The modified HPLC method for chlorogenic acids developed by Schrader et al was used for this analysis.32 Two milligrams of each chlorogenic acid standard (neochlorogenic acid 3-CQA, chlorogenic acid 5-CQA, cryptochlorogenic acid 4-CQA, 3,4-dicaffeoylquinic acid, 3,5-dicaffeoylquinic acid, and 4,5-dicaffeoylquinic acid) were dissolved in 5 mL of methanol (50% v/v with water). The standard preparation was sonicated for 10 minutes, cooled to room temperature, and diluted to 10 mL with methanol. One gram of the powdered Dermaval sample was diluted in 50 mL of methanol (50% v/v with water), sonicated for 10 minutes, cooled to room temperature, and diluted to 100 mL with methanol. The sample was then filtered using a GHP syringe filter (0.45 μm) prior to HPLC analysis, which was performed on an LC-20 HPLC system (Shimadzu, Kyoto, Japan) consisting of a binary pump with a degasser, a refrigerated autosampler, and a photodiode array detector controlled by LabSolutions chromatographic software. The column used was a Luna C18 (2) reversed-phase column (5 μm, 4.6 × 150 mm) from Phenomenex (Torrance, CA, USA). The initial conditions were 95% acetic acid (2% v/v with water) for mobile phase A and 5% acetonitrile for mobile phase B, at a flow rate of 1.0 mL per minute. The chlorogenic acids were detected by monitoring at 325 nm on the photodiode array detector. The mobile phase gradient program changed linearly to 75% mobile phase A over 60 minutes and then changed to the initial condition (95% mobile phase A) over 30 minutes.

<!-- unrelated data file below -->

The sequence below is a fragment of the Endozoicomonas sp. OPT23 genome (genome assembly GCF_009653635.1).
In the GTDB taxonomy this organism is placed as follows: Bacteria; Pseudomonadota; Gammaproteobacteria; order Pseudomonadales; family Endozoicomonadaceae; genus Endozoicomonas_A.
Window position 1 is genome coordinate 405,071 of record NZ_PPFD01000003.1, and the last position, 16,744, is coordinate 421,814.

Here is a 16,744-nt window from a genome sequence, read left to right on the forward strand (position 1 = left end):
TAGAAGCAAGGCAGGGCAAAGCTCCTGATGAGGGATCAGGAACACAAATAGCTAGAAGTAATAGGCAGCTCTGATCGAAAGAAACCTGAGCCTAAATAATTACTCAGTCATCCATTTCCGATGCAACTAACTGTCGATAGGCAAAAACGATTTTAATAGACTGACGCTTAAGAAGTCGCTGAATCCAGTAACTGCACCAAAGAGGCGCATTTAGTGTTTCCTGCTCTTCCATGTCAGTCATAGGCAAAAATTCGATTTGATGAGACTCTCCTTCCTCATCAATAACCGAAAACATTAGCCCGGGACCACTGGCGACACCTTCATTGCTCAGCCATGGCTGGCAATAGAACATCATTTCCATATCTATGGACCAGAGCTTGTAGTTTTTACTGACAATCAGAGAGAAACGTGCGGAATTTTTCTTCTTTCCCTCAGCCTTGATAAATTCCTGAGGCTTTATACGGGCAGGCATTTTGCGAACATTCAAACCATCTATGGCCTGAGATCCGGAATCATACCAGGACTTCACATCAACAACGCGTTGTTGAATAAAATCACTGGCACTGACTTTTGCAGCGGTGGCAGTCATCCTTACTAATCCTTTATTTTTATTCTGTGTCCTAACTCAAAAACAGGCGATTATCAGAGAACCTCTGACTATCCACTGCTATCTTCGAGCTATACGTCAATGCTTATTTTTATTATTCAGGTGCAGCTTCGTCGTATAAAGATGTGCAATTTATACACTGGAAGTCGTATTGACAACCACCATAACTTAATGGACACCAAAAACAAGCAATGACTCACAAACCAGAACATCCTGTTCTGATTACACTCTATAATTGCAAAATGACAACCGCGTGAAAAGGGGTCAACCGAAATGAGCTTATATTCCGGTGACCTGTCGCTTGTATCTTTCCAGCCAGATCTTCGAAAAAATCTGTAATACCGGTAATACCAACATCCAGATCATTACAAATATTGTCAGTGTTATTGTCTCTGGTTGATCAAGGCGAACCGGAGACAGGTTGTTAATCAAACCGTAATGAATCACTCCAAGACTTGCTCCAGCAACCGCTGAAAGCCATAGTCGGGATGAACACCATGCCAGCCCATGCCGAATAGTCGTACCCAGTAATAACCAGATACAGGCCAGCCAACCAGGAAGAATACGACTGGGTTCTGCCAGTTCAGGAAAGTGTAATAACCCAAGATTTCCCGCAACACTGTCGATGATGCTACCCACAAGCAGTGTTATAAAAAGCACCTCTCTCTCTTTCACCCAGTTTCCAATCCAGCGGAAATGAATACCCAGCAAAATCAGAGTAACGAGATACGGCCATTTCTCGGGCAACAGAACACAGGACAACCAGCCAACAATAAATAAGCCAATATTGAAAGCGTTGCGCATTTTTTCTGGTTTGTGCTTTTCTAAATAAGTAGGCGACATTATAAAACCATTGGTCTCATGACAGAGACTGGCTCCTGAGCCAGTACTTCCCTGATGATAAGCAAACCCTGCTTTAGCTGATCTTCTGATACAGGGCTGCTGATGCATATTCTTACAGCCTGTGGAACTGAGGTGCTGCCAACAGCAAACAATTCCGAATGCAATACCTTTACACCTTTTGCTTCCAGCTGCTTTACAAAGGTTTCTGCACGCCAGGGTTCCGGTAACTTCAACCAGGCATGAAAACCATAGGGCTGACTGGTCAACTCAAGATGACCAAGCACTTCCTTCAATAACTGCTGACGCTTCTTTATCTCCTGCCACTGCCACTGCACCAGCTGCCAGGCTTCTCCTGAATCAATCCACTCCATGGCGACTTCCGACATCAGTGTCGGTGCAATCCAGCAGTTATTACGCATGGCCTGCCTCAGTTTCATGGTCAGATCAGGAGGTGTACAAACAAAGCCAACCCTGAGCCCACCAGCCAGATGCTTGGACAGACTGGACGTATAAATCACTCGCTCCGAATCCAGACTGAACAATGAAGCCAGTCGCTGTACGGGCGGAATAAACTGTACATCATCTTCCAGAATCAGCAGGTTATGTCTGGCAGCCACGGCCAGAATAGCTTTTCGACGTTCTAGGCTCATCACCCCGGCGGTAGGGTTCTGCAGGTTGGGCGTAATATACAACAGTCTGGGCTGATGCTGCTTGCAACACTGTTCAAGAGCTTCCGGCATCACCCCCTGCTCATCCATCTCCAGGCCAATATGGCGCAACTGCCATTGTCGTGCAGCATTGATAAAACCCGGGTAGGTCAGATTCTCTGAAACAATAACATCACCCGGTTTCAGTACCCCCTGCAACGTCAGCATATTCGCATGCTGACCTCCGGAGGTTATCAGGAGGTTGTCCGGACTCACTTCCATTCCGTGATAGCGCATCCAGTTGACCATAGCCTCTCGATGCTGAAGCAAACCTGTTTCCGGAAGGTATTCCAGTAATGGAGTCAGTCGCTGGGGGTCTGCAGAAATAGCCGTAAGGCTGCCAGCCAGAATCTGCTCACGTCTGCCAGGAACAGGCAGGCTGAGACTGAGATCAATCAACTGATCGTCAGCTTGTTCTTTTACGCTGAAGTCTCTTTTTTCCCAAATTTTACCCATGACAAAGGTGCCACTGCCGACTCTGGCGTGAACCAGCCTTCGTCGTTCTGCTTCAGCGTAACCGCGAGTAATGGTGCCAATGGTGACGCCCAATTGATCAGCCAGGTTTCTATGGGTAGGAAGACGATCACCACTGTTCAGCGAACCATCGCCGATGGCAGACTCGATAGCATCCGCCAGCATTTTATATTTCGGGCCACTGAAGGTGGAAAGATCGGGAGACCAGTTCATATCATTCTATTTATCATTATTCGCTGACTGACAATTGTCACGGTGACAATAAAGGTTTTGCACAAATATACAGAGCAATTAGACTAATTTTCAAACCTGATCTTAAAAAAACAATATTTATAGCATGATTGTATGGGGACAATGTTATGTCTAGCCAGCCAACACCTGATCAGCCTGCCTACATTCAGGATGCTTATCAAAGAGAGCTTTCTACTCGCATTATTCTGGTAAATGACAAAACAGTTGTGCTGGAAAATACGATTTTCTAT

Flavonoid analysis